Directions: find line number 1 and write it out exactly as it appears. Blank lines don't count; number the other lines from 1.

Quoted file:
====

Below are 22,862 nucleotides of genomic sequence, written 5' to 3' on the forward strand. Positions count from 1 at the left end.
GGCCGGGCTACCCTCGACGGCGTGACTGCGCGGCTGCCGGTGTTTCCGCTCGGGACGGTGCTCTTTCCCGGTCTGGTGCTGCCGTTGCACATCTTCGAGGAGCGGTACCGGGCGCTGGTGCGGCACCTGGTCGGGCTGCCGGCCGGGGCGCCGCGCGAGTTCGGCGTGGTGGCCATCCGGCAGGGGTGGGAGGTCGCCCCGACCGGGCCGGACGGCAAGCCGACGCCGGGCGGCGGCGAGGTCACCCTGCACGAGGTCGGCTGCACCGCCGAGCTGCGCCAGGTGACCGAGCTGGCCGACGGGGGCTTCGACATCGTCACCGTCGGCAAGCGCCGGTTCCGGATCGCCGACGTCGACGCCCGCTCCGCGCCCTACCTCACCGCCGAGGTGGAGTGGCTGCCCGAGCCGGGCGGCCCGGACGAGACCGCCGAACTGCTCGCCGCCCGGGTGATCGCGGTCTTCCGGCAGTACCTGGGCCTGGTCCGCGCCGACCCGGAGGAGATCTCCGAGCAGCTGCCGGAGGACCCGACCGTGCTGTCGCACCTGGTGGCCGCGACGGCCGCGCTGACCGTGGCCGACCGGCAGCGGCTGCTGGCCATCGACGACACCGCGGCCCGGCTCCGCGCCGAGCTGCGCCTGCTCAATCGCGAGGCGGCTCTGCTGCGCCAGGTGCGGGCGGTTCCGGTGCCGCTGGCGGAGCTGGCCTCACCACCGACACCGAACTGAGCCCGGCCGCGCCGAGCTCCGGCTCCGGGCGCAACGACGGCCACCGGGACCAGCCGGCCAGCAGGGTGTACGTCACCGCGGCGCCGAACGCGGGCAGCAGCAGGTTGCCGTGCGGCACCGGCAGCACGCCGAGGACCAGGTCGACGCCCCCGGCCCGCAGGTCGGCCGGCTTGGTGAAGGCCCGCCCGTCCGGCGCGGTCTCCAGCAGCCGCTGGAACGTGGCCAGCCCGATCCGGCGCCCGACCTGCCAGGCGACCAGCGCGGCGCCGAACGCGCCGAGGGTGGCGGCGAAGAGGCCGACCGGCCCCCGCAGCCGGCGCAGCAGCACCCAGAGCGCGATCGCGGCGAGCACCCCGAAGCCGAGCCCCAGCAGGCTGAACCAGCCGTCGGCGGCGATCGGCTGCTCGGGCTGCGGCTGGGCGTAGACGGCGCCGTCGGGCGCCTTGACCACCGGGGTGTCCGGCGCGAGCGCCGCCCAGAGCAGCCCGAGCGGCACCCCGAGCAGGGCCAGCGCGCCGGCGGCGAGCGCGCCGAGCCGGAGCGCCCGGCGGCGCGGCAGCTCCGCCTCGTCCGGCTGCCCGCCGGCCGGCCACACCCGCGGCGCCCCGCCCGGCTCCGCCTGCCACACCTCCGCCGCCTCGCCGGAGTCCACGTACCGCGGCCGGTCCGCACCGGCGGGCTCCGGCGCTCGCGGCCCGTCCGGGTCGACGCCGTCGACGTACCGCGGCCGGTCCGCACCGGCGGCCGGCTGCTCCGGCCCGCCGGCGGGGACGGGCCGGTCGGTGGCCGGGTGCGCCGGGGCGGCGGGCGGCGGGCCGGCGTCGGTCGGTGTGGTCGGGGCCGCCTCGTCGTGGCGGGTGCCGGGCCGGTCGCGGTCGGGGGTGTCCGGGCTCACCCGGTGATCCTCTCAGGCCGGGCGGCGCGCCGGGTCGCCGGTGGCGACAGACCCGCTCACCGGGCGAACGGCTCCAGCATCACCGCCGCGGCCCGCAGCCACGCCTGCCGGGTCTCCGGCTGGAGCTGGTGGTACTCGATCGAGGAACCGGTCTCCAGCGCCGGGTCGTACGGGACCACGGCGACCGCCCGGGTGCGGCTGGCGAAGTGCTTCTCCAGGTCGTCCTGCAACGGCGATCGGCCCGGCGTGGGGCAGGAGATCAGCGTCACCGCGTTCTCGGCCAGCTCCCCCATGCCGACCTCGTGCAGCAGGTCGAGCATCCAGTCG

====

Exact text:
Below are 22,862 nucleotides of genomic sequence, written 5' to 3' on the forward strand. Positions count from 1 at the left end.